There’s a pretty funny, sharply observed and snarky post from Munchies making its way around the Internet thanks to a re-posting from its original 2014 publishing titled “The Slow and Painful Death of the Dive Bar.” Basically it’s a barfly’s screed against the gentrification that’s occurred all over the land in which former dive bars are taken over by a kind of hipster management awash in cleverly disguised bourgeois trappings such as IPAs and craft cocktails and digital jukeboxes. Here’s but one witty shot across the bow:
Does your daytime bartender have full arm-sleeves? That’s cool. Do ALL your new bartenders, barbacks, door men, regulars, and social-media coordinators have full arm-sleeves? That’s bad. See, tattoos are meant to indicate individuality. If everyone is uniform in their individualism, then this place is no better than Hot Topic. You can’t mass-produce an identity. In fact, you shouldn’t even have a social media coordinator. That dumb new mustache logo isn’t helping, either. The only logo a proper dive bar should have is that cold look a regular laser-beams at you when you open the door at 11 AM and it lets in too much light.
Indeed, New Orleans, having in its post-Katrina population boom embraced many national trends including a certain strain of hipsterism in its nightlife (often for the better), has experienced an almost tectonic shift in its seemingly myriad dive bars. You can see it most evident in the French Quarter, especially with several divey gay bars being converted into such spiffy and shabby-chic joints as the Black Penny (pictured) with its impressive canned-beer selection as it sits perched on an ever-transforming Rampart Street. And if the French Quarter is the canary in the coal mine for New Orleans bars, what do these conversions mean for the rest of the city?
For the article’s author Josh Androsky, it’s the end of an era: “Remember the good times? Back when it was that other place, the good place? Before you bought it. Before you ruined it. Before you renamed it something along the lines of an ‘eco friendly neighborhood pub SERVING IPAs ONLY, Bring Your Kids!'”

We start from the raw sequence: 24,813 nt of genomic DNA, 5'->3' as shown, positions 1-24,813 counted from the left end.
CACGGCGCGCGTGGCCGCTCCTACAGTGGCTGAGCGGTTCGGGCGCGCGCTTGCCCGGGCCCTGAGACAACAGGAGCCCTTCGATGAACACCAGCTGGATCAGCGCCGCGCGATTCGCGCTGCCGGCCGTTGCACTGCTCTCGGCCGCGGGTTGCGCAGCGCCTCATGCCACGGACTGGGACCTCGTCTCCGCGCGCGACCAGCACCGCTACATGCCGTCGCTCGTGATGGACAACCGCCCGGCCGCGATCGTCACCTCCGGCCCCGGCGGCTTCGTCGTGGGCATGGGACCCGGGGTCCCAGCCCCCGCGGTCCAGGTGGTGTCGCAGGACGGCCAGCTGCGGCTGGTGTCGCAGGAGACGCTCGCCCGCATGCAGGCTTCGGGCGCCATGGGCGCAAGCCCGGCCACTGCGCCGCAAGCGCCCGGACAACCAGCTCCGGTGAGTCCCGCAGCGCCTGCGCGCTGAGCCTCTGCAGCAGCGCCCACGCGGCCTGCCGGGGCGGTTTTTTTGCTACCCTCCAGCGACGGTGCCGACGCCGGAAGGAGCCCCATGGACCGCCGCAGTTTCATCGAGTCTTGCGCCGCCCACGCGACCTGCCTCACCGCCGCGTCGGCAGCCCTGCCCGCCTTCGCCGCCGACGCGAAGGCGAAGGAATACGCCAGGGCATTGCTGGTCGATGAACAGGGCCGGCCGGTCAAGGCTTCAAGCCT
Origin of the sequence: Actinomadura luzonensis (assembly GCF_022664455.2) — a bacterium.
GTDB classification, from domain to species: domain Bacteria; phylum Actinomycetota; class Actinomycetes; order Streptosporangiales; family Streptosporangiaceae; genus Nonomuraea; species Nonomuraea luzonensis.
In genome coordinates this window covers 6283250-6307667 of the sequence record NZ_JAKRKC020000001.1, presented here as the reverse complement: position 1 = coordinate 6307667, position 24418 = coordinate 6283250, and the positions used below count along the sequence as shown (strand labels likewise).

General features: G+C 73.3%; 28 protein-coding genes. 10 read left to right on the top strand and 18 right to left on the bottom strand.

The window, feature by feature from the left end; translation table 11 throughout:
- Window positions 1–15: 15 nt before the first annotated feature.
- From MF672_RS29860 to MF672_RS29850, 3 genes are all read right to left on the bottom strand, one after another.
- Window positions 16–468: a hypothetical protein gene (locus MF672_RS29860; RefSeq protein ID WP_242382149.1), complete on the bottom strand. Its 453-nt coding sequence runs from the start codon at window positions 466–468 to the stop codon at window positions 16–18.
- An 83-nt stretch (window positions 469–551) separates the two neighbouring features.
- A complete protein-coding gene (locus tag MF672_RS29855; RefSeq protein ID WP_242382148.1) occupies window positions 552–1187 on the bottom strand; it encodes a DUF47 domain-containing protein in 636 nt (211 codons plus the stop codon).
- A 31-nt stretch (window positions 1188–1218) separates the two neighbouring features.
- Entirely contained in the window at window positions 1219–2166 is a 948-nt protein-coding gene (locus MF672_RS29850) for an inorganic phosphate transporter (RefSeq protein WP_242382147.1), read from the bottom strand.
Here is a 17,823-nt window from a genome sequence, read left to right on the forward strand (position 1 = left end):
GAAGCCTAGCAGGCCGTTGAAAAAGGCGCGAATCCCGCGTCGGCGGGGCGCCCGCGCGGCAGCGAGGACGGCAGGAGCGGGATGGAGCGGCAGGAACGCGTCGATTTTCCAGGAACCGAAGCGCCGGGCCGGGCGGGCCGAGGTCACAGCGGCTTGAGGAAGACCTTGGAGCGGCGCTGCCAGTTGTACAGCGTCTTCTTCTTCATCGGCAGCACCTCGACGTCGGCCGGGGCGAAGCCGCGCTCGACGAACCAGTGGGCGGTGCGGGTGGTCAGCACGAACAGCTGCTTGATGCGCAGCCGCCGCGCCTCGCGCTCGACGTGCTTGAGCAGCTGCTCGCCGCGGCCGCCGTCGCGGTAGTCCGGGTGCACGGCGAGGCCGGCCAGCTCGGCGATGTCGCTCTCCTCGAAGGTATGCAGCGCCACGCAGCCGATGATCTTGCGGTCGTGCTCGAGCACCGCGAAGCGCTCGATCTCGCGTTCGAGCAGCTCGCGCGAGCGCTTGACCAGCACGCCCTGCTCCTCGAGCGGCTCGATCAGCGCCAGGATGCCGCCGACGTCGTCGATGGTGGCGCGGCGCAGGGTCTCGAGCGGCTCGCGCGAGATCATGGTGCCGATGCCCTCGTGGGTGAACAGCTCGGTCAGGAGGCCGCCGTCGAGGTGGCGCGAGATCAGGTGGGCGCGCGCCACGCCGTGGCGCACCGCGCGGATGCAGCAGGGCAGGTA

This reminded me of the days managing the bar guide at the previous publication, and painful — I mean PAINFUL — 2014 debate we had in deciding on the top five dive bars in New Orleans. It was painful not just because of the slow death of the dive bar, but also the crazy criteria for what constituted a dive bar in the first place. There were the obvious ones, like a locally owned spot primarily embedded in a neighborhood, and maybe with its fair share of “characters” along with cheap drinks and beer and an organically well-worn feel to it and a jukebox that didn’t try too hard to be cool but was anyway. Stuff like that.
But also, as I believe some commenters may have pointed out, it just felt unseemly to “promote” or “rank” dive bars to begin with, to celebrate something that very much seemed to want to operate exclusively under the radar and didn’t need your help, thankyouverymuch. (Certainly not from a corporate-owned publication, but that’s another discussion for another day.)
So what do you think? Do you believe New Orleans’ dive bars are going the way of other bars nationally, as Josh Androsky has suggested (twice now, LOL)? Do you also agree that they have an intrinsic value, or should we even care anymore? For me, the beauty of New Orleans bars do lie in their ability to become a treasured part of a neighborhood, and identify with it. I’d wager some newer New Orleanians, for example, might be surprised at how just you Finn McCool’s is. While a true neighborhood bar, it’s barely more than a decade old, yet feels very much a part of Mid-City while not being a dive bar at all. And there are other bars that, while renamed and under more recent ownership, that still have that divey feel — like JJ’s Sports Lounge in Bywater (Bywater!).
And so, as we approach New Year’s Eve, I’ll repeat the question: Do dive bars in New Orleans still matter?